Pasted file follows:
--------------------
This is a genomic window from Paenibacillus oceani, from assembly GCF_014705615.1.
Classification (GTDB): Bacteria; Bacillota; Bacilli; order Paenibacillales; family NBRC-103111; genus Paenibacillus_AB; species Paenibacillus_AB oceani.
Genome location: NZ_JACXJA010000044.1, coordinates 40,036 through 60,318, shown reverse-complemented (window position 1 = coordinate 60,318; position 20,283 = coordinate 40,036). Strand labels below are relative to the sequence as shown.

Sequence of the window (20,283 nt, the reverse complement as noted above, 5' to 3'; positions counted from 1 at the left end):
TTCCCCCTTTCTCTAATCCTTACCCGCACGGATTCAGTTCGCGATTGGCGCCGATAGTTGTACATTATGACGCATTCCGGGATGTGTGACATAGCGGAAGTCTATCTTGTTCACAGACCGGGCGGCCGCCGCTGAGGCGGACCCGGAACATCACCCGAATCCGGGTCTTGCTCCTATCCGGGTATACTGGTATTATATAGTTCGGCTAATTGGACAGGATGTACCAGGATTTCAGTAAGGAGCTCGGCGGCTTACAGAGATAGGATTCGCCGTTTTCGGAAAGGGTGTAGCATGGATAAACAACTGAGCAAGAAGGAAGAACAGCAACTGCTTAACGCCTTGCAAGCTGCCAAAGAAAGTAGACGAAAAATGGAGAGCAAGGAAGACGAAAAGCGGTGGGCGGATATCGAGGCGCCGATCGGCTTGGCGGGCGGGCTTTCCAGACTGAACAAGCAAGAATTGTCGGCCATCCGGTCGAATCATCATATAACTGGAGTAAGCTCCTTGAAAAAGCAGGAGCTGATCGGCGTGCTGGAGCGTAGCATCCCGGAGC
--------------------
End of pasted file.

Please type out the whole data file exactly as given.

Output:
This is a genomic window from Paenibacillus oceani, from assembly GCF_014705615.1.
Classification (GTDB): Bacteria; Bacillota; Bacilli; order Paenibacillales; family NBRC-103111; genus Paenibacillus_AB; species Paenibacillus_AB oceani.
Genome location: NZ_JACXJA010000044.1, coordinates 40,036 through 60,318, shown reverse-complemented (window position 1 = coordinate 60,318; position 20,283 = coordinate 40,036). Strand labels below are relative to the sequence as shown.

Sequence of the window (20,283 nt, the reverse complement as noted above, 5' to 3'; positions counted from 1 at the left end):
TTCCCCCTTTCTCTAATCCTTACCCGCACGGATTCAGTTCGCGATTGGCGCCGATAGTTGTACATTATGACGCATTCCGGGATGTGTGACATAGCGGAAGTCTATCTTGTTCACAGACCGGGCGGCCGCCGCTGAGGCGGACCCGGAACATCACCCGAATCCGGGTCTTGCTCCTATCCGGGTATACTGGTATTATATAGTTCGGCTAATTGGACAGGATGTACCAGGATTTCAGTAAGGAGCTCGGCGGCTTACAGAGATAGGATTCGCCGTTTTCGGAAAGGGTGTAGCATGGATAAACAACTGAGCAAGAAGGAAGAACAGCAACTGCTTAACGCCTTGCAAGCTGCCAAAGAAAGTAGACGAAAAATGGAGAGCAAGGAAGACGAAAAGCGGTGGGCGGATATCGAGGCGCCGATCGGCTTGGCGGGCGGGCTTTCCAGACTGAACAAGCAAGAATTGTCGGCCATCCGGTCGAATCATCATATAACTGGAGTAAGCTCCTTGAAAAAGCAGGAGCTGATCGGCGTGCTGGAGCGTAGCATCCCGGAGC